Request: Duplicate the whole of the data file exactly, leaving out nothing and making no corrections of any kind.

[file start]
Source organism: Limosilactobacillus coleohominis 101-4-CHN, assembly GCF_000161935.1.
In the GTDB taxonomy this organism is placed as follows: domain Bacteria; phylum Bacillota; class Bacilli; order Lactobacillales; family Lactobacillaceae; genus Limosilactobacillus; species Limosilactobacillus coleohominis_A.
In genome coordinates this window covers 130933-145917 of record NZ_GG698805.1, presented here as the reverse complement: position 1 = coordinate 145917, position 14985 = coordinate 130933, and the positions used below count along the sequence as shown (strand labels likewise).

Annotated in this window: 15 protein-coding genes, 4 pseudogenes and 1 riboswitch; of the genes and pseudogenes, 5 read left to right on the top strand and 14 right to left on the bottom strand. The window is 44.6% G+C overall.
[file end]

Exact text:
Source organism: Limosilactobacillus coleohominis 101-4-CHN, assembly GCF_000161935.1.
In the GTDB taxonomy this organism is placed as follows: domain Bacteria; phylum Bacillota; class Bacilli; order Lactobacillales; family Lactobacillaceae; genus Limosilactobacillus; species Limosilactobacillus coleohominis_A.
In genome coordinates this window covers 130933-145917 of record NZ_GG698805.1, presented here as the reverse complement: position 1 = coordinate 145917, position 14985 = coordinate 130933, and the positions used below count along the sequence as shown (strand labels likewise).

Annotated in this window: 15 protein-coding genes, 4 pseudogenes and 1 riboswitch; of the genes and pseudogenes, 5 read left to right on the top strand and 14 right to left on the bottom strand. The window is 44.6% G+C overall.